Prebus, a third-year Ph.D student, received his bachelor of science degree in biology from Evergreen State College, Olympia, Wash., in 2010 and then joined the Phil Ward lab. His research goals are to investigate when--and where--the hyperdiverse ant genus Temnothorax arose, and how it diversified on a global scale. Additionally, he willl revise the members of the genus from the Neotropical biogeographical region and investigate the relationship among members of the genus on the mainland and the Greater Antilles.
To celebrate the 25th anniversary of the journal, published by the International Society for Behavior Ecology, the editors chose the most influential articles and reviews, and compiled them in a celebratory Virtual Issue.
Carroll's paper on the ecology and genetics of adaptive differences among soapberry bug populations in the plasticity of mating behavior, was not only selected as the most influential paper, but his photograph of the bugs at his study site, the Florida Keys, graced the cover.
Editor-in-chief Leigh Simmons of the Center for Evolutionary Biology, University of Western Australia, described Carroll's work as "a beautiful study of divergence in phenotypic plasticity in mate guarding in these creatures."
The research paper is titled Divergence in Male Mating Tactics between Two Populations of the Soapberry Bug: II. Genetic Change and the Evolution of a Plastic Reaction Norm in a Variable Social Environment.
Carroll conducted the research as part of his dissertation at the University of Utah, under professor Eric Charnov. He co-authored the paper while a post-doctoral scholar in the laboratory of Hugh Dingle, UC Davis Department of Entomology (now the Department of Entomology and Nematology). His co-author, Patrice Corneli, now an associate research professor in the Department of Biology, University of Utah, analyzed aspects of the data for her master's thesis in statistics, also awarded at the University of Utah.
As the director of the Institute for Contemporary Evolution, Carroll does research on patterns of ongoing evolution in wild and anthropogenic environments. His studies on evolutionary changes in soapberry bugs in response to plant introductions are seminal contributions to our understanding of diversification.
The UC Davis evolutionary ecologist is the co-editor of the book, Conservation Biology: Evolution in Action (Oxford University Press, 2008) with Charles Fox, professor of insect genetics, behavior and evolutionary ecology, University of Kentucky.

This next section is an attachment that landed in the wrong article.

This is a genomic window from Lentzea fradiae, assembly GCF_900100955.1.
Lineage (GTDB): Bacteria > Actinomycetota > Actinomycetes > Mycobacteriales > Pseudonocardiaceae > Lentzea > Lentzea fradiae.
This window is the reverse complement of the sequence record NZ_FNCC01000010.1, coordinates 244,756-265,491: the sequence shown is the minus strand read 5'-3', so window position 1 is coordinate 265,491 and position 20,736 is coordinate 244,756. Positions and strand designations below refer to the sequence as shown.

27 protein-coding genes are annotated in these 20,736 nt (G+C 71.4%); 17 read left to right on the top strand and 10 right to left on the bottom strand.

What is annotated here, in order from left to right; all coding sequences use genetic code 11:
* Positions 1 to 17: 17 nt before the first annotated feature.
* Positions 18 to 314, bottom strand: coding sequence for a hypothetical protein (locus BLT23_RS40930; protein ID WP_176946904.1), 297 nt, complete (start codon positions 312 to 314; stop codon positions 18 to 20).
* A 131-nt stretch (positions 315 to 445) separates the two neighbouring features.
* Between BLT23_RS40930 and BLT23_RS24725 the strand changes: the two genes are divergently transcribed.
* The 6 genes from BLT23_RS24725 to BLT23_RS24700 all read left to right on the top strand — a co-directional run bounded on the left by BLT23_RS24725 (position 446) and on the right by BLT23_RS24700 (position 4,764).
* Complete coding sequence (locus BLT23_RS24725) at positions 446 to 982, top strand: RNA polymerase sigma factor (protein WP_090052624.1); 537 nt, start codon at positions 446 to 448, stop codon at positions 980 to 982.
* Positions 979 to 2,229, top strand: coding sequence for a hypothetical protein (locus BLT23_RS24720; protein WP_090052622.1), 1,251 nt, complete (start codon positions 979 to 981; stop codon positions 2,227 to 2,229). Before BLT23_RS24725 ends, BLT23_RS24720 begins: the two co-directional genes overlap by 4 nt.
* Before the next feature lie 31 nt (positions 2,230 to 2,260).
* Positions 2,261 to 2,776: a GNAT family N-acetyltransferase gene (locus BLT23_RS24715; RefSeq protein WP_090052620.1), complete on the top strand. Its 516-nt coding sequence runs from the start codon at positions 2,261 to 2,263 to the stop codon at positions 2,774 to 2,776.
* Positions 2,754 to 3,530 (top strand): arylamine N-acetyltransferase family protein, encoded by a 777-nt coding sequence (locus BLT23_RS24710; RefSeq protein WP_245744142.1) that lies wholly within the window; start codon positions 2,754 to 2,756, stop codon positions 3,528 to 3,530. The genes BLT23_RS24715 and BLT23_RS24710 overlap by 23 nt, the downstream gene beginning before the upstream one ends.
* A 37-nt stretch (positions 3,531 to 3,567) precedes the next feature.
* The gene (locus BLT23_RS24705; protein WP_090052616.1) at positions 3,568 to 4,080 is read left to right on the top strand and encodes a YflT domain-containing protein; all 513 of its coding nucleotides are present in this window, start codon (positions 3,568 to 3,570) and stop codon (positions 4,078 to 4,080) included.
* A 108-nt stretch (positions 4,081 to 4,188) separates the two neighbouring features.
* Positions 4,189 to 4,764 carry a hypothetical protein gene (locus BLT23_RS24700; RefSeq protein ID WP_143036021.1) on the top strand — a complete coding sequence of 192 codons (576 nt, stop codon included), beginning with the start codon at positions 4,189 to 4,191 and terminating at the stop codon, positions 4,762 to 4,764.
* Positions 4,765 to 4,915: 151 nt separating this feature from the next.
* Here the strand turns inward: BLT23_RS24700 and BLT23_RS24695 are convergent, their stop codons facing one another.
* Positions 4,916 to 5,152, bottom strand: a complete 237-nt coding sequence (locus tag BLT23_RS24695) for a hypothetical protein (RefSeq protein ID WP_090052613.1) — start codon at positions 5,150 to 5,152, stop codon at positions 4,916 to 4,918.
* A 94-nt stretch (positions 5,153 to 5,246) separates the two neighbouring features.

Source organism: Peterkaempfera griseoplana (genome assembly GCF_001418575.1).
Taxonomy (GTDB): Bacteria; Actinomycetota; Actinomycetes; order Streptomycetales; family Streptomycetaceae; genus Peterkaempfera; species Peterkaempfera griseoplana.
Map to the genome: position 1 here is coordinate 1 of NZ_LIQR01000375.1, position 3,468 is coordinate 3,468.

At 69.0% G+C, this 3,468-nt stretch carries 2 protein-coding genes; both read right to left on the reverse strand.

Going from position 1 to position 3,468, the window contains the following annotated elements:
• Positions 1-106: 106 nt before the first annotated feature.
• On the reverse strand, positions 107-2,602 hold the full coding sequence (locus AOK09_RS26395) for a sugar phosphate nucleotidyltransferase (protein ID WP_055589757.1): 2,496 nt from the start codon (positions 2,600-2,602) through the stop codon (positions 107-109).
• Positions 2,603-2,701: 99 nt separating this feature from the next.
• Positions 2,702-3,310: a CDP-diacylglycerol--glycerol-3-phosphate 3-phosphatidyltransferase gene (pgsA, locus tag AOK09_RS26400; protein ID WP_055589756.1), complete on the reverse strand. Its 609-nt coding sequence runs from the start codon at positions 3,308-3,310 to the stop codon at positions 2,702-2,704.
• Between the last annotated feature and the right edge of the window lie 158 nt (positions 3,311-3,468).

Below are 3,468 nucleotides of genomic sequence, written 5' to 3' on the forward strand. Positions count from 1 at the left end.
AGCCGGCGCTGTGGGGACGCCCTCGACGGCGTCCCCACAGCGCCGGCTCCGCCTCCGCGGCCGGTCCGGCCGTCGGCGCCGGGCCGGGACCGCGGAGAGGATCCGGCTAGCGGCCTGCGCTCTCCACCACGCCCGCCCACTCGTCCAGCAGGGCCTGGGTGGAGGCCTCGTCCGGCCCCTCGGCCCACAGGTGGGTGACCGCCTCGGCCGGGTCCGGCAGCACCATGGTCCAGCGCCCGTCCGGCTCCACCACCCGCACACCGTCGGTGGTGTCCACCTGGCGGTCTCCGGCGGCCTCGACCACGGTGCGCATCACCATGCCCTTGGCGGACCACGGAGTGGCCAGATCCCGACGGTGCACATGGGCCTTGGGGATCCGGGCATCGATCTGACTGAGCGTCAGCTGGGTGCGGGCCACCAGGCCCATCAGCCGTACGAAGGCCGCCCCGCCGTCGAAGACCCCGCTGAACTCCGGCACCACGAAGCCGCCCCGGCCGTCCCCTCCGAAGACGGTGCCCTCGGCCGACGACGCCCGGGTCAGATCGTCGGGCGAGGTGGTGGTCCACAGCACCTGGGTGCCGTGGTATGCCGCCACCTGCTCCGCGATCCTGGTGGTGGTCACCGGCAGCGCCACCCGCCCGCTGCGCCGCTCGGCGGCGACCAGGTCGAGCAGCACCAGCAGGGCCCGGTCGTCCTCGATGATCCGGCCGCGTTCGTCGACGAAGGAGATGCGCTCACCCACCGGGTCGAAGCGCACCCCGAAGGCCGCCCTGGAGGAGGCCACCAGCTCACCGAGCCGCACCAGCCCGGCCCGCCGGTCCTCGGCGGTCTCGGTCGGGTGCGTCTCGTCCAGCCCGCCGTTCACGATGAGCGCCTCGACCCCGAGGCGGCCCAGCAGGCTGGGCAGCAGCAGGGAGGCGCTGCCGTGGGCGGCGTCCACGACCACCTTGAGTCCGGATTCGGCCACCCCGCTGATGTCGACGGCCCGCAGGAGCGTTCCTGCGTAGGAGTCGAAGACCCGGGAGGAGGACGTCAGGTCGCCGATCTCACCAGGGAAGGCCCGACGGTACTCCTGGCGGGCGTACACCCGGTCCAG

Highly recognized for his work, Carroll co-authored a research paper that was selected in 2013 as one of the top 100 most influential papers ever published in the worldwide British Ecological Society, headquartered in London. The 13-page article, “Adaptive Versus Non-Adaptive Phenotypic Plasticity and the Potential for Contemporary Adaptation in New Environments,” was published in April 2007 (Volume 21) in the society's journal, Functional Ecology.
Scott received his bachelor's degree in ecology and behavioral ecology, magna cum laude, from the University of Minnesota in 1981, and then went on the earn his maser's degree in zoology, with distinction, from the University of Oklahoma in 1983 before receiving his doctorate in biology in 1990 from the University of Utah.
Her doctoral research was on the host immune response to Leishmania parasites, which provided her valuable experience in mammalian Immunology, as well as a solid background in parasitology and molecular biology. Specifically, her dissertation project focused on the central memory CD4+ T cells generated in response to Leishmania major infection. During her graduate studies, she also attended the prestigious Biology of Parasitism summer course at the Woods Hole Marine Biology Labs. "The course significantly improved my basic knowledge of Parasitology, but also allowed me to work with a variety of parasites, including Plasmodium."
After completing her doctorate, Pakpour accepted a post-doctoral position in Shirley Luckhart's laboratory at UC Davis. "The laboratory is broadly interested in understanding how the inflammatory factors present in human blood affect malaria parasite transmission," Pakpour noted. In joining the lab, Pakpour shifted from her previous work on adaptive immune responses in mice to the innate immune response of mosquitoes to malaria parasite infection. "In doing so, I have mastered a new body of literature and a broad range of new techniques, including insect cell culture, in vitro cell signaling assays, and culturing of P. falciparum for mosquito infection studies. Further, I adapted our mammalian cell signaling assays for use in mosquito tissues."
Her research goal is to elucidate the bidirectional effects of malaria on Type 2 diabetes and of Type 2 diabetes on malaria. "By 2030, one in five adults on the African continent will have Type 2 diabetes, resulting in epidemic co-morbidity of these diseases," Pakpour said. "Therefore, a better understanding of the intersection of malaria infection and Type 2 diabetes will be critical for the development of future clinical interventions to reduce the burden of Type 2 diabetes complications as well as malaria transmission."